Tulip's Ghost - Book two of the Torian Warriors series.

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Chapter Seventeen

Korom stared at the communication panel in front of him, counting the seconds in his mind. Tulip would call back soon. She had to. He couldn’t allow himself to think of any other possibility.

His mist had calmed from the uncontrollable storm from earlier. When Tulip called, he could hear in her voice that she wasn’t scared. She had sounded at ease, even laughing and joking with him.

Keel was trying to figure out where the call had come from, but whatever his brother had done to hide his signal, he had succeeded.

His brother. His own blood had done this. Why? What could be so important that Lorzarian would risk Tulip’s life?

The thought of meeting his older brother had his gut tumbling. He was the only link Korom had to his past. To his truth. Yet anger was all he could feel for the male right now.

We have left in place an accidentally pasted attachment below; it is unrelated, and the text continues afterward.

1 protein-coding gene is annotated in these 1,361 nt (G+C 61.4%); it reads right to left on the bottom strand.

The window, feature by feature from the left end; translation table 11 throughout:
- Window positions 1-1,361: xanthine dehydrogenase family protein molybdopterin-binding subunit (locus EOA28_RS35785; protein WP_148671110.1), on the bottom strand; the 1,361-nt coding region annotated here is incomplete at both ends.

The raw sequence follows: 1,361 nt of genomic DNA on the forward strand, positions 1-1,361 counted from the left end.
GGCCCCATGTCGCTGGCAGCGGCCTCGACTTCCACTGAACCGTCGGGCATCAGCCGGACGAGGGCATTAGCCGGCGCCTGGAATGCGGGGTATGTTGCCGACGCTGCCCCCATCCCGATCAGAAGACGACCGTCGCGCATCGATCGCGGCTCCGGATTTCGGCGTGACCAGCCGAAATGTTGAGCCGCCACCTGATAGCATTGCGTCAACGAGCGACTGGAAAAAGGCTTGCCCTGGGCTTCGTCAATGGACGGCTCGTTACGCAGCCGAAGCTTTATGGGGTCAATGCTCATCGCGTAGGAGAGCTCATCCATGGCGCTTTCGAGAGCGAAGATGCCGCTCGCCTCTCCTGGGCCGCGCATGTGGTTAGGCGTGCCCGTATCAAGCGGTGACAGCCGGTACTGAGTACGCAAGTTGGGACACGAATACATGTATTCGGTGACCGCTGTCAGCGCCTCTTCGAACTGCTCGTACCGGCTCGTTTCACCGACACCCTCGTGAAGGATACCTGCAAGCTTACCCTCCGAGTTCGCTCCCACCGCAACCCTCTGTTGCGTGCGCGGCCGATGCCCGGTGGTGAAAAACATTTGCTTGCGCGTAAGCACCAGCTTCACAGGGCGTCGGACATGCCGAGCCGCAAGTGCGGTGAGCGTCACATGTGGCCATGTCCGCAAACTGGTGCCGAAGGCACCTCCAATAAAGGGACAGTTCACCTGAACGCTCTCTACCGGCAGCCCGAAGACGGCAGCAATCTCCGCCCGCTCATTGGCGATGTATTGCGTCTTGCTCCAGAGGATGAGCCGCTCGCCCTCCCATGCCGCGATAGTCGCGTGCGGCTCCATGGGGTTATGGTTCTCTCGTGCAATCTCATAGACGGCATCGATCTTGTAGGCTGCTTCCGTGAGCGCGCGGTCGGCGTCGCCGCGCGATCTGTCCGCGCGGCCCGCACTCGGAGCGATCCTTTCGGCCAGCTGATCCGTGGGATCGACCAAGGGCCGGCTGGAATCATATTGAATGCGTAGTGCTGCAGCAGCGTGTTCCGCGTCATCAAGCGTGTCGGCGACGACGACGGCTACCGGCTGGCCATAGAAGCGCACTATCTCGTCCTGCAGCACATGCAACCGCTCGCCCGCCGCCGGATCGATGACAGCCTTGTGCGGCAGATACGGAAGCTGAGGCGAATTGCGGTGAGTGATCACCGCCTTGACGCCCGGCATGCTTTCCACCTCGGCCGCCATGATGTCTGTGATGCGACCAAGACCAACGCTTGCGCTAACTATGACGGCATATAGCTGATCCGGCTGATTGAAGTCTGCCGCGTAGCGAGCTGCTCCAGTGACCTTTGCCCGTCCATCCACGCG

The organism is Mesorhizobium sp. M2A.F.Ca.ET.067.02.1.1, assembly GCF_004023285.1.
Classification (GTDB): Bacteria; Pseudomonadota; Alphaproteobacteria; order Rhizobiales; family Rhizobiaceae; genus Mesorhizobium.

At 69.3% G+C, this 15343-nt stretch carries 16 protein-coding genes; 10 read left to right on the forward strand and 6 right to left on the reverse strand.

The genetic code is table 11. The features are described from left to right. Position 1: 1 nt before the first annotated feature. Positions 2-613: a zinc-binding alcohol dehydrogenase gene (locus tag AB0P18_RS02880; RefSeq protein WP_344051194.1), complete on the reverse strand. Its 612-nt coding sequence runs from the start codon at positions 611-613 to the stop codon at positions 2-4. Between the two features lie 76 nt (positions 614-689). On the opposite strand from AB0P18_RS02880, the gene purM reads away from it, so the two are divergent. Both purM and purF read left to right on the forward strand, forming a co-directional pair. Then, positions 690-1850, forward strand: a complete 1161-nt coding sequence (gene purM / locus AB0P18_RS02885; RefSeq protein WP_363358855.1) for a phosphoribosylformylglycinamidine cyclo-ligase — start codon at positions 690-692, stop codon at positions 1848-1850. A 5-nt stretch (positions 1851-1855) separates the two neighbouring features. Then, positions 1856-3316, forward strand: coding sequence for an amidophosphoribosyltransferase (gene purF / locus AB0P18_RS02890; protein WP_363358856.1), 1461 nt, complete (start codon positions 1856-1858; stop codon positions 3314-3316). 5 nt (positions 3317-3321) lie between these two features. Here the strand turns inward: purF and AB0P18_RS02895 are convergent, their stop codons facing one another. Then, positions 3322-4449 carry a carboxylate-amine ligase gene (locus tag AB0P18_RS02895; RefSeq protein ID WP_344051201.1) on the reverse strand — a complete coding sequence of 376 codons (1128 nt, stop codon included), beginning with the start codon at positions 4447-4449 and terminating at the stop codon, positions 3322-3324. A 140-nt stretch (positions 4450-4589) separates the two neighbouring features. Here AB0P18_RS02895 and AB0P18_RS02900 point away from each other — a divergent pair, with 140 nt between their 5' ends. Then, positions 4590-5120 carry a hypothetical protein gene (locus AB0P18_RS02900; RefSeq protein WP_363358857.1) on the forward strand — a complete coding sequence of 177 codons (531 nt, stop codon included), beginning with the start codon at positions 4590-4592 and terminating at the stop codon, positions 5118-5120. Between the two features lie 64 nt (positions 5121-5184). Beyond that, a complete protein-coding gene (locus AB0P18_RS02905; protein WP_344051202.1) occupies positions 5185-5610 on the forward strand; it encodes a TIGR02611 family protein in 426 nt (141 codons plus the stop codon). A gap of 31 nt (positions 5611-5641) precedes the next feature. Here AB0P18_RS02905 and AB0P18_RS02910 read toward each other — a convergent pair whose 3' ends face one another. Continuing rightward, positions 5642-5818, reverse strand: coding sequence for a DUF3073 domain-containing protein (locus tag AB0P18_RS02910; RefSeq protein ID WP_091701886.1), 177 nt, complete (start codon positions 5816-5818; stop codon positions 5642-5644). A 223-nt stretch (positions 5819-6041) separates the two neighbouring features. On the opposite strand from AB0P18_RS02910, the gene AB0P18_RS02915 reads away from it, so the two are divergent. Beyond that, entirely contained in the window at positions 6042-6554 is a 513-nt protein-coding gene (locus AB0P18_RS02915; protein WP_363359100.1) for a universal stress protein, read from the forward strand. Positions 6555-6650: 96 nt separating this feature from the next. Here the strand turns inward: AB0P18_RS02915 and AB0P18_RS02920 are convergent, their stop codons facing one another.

When the hairs on the back of his neck rose, his mist surging to life inside him once more, Korom turned to the main part of the bridge. Bor sat in the captain’s seat in the center, a data pad in his hands. Keel and Tark worked at a station to the far right. He scanned the room, the feeling of unease rising with each breath.

A dark mist began to swirl in the center of the room. It seemed to appear from nowhere as it grew taller and thicker.

Korom shot to his feet, his own mist bursting out of him and soaring towards the intruder. As soon as it got close, it slowed and began to circle around the newcomer. He could feel the warm familiarity of Tulip within the dark depths.

Bor was on his feet beside him in seconds, his daggers at the ready. Keel and Tark took position on the other side of the mist, large weapons aimed at the boiling mass.